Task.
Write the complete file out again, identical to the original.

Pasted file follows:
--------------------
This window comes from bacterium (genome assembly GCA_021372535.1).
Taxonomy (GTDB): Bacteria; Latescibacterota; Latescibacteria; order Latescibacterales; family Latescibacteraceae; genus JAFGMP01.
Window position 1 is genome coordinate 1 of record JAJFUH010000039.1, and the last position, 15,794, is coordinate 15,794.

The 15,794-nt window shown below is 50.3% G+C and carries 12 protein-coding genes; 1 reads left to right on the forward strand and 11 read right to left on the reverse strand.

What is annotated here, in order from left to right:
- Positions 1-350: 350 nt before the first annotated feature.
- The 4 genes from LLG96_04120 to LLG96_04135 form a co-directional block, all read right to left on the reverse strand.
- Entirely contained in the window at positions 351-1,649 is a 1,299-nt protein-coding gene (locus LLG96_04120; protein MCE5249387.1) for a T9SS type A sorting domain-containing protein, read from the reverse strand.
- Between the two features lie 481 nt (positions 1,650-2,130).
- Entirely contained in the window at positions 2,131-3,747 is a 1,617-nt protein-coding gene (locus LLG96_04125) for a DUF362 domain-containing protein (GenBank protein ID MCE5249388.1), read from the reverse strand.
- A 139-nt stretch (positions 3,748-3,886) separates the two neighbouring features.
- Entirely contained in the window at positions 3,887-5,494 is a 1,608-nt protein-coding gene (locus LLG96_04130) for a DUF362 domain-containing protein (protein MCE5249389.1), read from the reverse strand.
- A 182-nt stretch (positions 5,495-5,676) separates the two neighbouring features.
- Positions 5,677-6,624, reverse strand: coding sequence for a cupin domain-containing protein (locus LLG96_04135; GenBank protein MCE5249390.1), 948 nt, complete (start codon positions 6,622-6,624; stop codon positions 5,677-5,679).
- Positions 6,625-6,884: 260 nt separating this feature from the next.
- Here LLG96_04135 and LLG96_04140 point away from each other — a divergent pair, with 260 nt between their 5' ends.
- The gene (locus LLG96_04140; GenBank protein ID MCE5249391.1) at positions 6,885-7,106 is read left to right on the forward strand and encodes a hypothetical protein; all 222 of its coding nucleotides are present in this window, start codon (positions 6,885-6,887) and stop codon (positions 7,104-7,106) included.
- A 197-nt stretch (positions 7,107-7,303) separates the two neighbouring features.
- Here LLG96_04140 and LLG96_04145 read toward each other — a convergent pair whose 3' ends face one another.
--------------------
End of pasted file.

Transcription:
This window comes from bacterium (genome assembly GCA_021372535.1).
Taxonomy (GTDB): Bacteria; Latescibacterota; Latescibacteria; order Latescibacterales; family Latescibacteraceae; genus JAFGMP01.
Window position 1 is genome coordinate 1 of record JAJFUH010000039.1, and the last position, 15,794, is coordinate 15,794.

The 15,794-nt window shown below is 50.3% G+C and carries 12 protein-coding genes; 1 reads left to right on the forward strand and 11 read right to left on the reverse strand.

What is annotated here, in order from left to right:
- Positions 1-350: 350 nt before the first annotated feature.
- The 4 genes from LLG96_04120 to LLG96_04135 form a co-directional block, all read right to left on the reverse strand.
- Entirely contained in the window at positions 351-1,649 is a 1,299-nt protein-coding gene (locus LLG96_04120; protein MCE5249387.1) for a T9SS type A sorting domain-containing protein, read from the reverse strand.
- Between the two features lie 481 nt (positions 1,650-2,130).
- Entirely contained in the window at positions 2,131-3,747 is a 1,617-nt protein-coding gene (locus LLG96_04125) for a DUF362 domain-containing protein (GenBank protein ID MCE5249388.1), read from the reverse strand.
- A 139-nt stretch (positions 3,748-3,886) separates the two neighbouring features.
- Entirely contained in the window at positions 3,887-5,494 is a 1,608-nt protein-coding gene (locus LLG96_04130) for a DUF362 domain-containing protein (protein MCE5249389.1), read from the reverse strand.
- A 182-nt stretch (positions 5,495-5,676) separates the two neighbouring features.
- Positions 5,677-6,624, reverse strand: coding sequence for a cupin domain-containing protein (locus LLG96_04135; GenBank protein MCE5249390.1), 948 nt, complete (start codon positions 6,622-6,624; stop codon positions 5,677-5,679).
- Positions 6,625-6,884: 260 nt separating this feature from the next.
- Here LLG96_04135 and LLG96_04140 point away from each other — a divergent pair, with 260 nt between their 5' ends.
- The gene (locus LLG96_04140; GenBank protein ID MCE5249391.1) at positions 6,885-7,106 is read left to right on the forward strand and encodes a hypothetical protein; all 222 of its coding nucleotides are present in this window, start codon (positions 6,885-6,887) and stop codon (positions 7,104-7,106) included.
- A 197-nt stretch (positions 7,107-7,303) separates the two neighbouring features.
- Here LLG96_04140 and LLG96_04145 read toward each other — a convergent pair whose 3' ends face one another.